CommCore Blog and News

PR Wins: Motrin

The rapid response from McNeil Consumer Healthcare, a Johnson & Johnson Company, to the controversy about the Motrin Mom ads is an example of a PR Win. Earlier this week, the blogosphere reacted swiftly to what mothers felt was an offensive ad. It was not reporters who criticized the ads, it was moms who took to tweets and youtube responses. There was no time for a poll by a newspaper or a review by an accepted expert.

The PR Wins part of the story was the speed with which the PR teams at McNeil responded. Knowing that this could damage the long term reputation of the brand, PR huddled with the other stakeholders at the company and quickly issued an apology and pulled the ad. While we are not privy to all of the conversations, this response indicates that PR had a seat at the table.

As we chronicle PR Wins, it is not intended to make PR look good at the expense of other departments. Our baseline is to help demonstrate the value of PR and when the PR team has a seat at the table for both good and bad news.


Les Blatt

I think what we’re seeing in the evolution of the Motrin affair is the growing importance of PR in the two-way communications that form the basis of social media. This has developed in what I suspect will be an often-repeated pattern:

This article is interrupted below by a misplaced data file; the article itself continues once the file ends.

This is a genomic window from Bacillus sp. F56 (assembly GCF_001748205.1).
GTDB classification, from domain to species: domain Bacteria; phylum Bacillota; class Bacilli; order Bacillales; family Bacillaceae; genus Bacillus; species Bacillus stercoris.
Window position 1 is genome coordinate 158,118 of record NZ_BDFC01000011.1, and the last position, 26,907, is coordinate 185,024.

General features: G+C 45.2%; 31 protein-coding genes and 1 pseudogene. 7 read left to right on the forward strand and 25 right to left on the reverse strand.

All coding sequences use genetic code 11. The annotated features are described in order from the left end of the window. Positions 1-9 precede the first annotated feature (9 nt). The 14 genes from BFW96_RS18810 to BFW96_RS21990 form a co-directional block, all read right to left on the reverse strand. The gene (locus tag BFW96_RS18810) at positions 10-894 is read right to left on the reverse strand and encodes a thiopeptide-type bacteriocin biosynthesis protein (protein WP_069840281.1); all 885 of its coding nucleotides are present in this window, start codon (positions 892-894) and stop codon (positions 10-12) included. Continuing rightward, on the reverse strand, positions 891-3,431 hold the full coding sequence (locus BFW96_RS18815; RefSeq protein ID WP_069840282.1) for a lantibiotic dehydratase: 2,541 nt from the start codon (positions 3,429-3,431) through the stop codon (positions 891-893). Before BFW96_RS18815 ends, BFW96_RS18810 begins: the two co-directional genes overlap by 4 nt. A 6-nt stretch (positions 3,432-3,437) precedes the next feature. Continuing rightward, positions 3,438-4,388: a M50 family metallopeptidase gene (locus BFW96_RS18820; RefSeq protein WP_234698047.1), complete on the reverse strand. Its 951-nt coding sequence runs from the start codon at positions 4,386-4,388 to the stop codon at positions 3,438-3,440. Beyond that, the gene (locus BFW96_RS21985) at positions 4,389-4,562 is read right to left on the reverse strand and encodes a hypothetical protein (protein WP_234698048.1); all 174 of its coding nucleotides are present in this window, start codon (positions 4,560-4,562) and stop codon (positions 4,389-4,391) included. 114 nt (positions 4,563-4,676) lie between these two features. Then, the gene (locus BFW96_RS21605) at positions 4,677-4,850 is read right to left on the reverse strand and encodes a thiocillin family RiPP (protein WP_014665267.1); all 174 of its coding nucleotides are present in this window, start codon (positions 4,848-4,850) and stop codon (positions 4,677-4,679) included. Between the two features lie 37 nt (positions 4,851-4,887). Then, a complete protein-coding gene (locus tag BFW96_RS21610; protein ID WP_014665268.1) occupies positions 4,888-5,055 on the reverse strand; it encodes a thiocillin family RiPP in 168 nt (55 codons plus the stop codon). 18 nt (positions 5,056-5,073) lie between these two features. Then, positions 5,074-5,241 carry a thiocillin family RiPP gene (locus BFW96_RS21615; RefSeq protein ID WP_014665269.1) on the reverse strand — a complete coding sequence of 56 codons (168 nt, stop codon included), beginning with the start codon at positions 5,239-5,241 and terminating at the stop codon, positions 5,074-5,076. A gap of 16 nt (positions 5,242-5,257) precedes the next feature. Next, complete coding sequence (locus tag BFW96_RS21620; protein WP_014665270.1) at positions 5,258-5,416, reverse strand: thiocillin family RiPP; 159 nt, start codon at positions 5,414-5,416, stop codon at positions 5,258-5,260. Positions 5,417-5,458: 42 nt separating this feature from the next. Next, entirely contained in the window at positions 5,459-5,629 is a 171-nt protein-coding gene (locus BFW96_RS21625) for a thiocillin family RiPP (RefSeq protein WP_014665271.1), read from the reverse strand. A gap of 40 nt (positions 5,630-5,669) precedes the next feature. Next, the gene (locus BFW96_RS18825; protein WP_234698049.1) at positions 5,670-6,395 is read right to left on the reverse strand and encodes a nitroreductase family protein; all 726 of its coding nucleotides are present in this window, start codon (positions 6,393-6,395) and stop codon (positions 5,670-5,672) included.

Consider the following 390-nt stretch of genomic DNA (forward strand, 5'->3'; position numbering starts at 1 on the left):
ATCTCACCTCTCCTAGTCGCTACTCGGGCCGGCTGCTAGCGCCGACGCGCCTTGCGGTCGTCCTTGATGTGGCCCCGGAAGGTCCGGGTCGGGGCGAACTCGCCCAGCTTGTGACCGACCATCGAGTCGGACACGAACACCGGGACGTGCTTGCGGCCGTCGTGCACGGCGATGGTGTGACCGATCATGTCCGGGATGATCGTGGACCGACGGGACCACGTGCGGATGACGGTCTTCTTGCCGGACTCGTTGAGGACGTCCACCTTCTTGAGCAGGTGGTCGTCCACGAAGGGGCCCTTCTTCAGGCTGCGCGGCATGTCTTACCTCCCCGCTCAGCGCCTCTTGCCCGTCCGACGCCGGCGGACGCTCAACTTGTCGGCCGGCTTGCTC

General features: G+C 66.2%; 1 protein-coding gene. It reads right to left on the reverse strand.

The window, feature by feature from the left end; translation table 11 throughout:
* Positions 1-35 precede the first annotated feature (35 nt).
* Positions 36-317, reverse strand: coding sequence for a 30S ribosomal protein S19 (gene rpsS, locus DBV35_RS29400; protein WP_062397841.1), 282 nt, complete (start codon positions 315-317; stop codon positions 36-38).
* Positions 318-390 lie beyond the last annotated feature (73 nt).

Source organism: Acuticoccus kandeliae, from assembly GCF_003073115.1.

1. Company makes a mistake (usually one that seemed like a good idea at the time).
2. Social media responds (Twitter, blogs, etc.)
3. Company, with PR input to underscore the importance of its response to brand image, responds in an appropriate manner.
4. Reasonable heads on both side continue a conversation – you can see it, certainly, on a variety of social media commenter sites in this case, not to mention Twitter.
As we have all said repeatedly, that conversation is going to be at the heart of two-way corporate-consumer communications. Motrin and Johnson & Johnson will both be stronger as a result.

Bob Frump

It would be an interesting next step in crisis communications if PR were able to tilt the twitters and social media… Of course, that can’t always and shouldn’t always be done. But in a more marginal case, I’m wondering whether J&J had the social media smarts and horses to handle that…

Howard Greenstein

I don’t think this was a PR win – it was a lost opportunity to get an ongoing win – a conversation with the angry mobs, uh, moms that were attacking the ad.
Pulling the ad and apologizing are one tactic. Another is asking for feedback, in public, and being willing to make it into a conversation where Motrin gets to hear how to better appeal to moms next time. This ad looks like it grew from a focus group, but the moms who got angry obviously didn’t relate to the people surveyed.
Asking “how can we communicate better with you in the future” could have stimulated the discussion in a whole new direction.
I’m hoping Motrin will work to create a Social Media listening/response strategy.
More at

Comments are closed.